WE have already touched upon aspects of Napoleon's ecclesiastical policy, and have noticed differences of opinion with regard to it. With the work of d'Haussonville we meet for the first time a systematic and thorough treatment, from a point of view which, though liberal, I would regard as primarily religious, and if we take Bignon, or perhaps rather Thiers, as typical of a worldly étatisme, we shall be able to make comparisons. For the convenience of the reader, however, I shall begin with a survey of the events, such as would be acceptable to all writers, whatever their tendency.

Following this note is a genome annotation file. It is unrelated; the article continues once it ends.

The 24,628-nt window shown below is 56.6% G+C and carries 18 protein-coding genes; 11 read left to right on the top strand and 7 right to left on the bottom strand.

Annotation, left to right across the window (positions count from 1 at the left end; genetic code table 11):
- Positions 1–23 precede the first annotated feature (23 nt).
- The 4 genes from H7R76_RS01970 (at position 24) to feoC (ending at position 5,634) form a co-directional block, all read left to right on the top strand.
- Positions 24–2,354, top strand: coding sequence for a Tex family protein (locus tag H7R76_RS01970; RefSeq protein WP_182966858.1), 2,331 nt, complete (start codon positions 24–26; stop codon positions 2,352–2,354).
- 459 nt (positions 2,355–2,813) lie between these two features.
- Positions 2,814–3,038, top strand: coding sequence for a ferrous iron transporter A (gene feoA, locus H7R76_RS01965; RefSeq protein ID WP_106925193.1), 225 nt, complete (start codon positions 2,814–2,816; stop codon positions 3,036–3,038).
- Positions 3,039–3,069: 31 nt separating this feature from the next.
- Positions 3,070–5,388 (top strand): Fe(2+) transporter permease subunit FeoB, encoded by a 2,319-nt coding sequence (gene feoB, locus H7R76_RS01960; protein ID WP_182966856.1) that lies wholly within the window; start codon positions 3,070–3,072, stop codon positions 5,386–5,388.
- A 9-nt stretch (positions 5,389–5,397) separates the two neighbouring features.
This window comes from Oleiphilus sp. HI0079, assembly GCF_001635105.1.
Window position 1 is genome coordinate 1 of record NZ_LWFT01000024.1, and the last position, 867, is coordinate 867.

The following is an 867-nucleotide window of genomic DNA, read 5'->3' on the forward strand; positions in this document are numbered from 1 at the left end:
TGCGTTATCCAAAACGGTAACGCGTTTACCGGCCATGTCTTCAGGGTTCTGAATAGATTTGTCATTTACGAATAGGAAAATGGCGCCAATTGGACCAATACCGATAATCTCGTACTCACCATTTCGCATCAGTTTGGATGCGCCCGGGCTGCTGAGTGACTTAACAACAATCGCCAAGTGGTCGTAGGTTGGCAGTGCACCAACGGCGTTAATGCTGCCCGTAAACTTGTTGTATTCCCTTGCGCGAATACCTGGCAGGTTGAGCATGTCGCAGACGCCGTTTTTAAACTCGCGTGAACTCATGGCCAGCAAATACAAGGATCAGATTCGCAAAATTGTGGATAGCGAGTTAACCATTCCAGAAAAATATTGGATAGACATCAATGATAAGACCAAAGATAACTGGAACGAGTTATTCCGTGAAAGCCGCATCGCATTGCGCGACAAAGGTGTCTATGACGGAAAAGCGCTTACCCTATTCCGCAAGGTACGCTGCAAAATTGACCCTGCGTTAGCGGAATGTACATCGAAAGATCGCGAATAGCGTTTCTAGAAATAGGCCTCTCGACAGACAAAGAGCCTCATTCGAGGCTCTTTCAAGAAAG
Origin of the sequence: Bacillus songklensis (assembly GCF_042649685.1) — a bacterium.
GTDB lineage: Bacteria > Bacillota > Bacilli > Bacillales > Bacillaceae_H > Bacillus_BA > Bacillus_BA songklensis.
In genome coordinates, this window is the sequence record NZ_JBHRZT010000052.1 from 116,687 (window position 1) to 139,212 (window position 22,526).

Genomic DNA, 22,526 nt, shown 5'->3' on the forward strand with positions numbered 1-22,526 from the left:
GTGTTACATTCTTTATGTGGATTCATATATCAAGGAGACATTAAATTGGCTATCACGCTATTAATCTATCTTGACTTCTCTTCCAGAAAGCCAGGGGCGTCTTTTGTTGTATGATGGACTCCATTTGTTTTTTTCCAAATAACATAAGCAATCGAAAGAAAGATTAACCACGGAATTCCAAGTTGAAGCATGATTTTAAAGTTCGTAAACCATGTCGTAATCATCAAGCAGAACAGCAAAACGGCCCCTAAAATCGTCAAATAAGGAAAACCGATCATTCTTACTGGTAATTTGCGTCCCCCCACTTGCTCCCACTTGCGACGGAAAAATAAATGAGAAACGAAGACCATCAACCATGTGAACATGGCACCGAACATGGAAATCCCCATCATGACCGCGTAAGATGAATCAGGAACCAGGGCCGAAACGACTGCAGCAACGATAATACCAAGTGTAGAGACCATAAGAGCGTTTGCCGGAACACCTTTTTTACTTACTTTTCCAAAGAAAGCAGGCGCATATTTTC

The Revolution had begun by trying, in spite of the protests of Pius VI, to force upon the Church a ready-made settlement, the Constitution civile du clergé. This attempt had merely led to persecution, and within the Church to confusion and out-and-out schism. It was abandoned in 1795, and the State ceased entirely to meddle with the Church, in theory at any rate. In practice the Church was no better off under the separation regime now prevailing. The clergy felt itself misunderstood and ill-treated, and its attitude to the Republic remained hostile. The reconciliation effected by the Concordat was valuable to Bonaparte, because it afforded him the gratitude of the priests, who were in any case subjected to his influence by the recognition of his right to appoint bishops. This gratitude was understandable. The Pope felt it too, in spite of his irritation over the Organic Articles which the First Consul unexpectedly tacked on to the Concordat. The unity of the Church had been restored, it had a recognized position in the State and was relieved of financial worries, and there was matter for satisfaction in the mere fact that the attempt to impose a revolutionary Constitution Civile, with a view to withdrawing the French Church completely from the Pope's authority, had failed. More than that, in order to facilitate the reorganization of the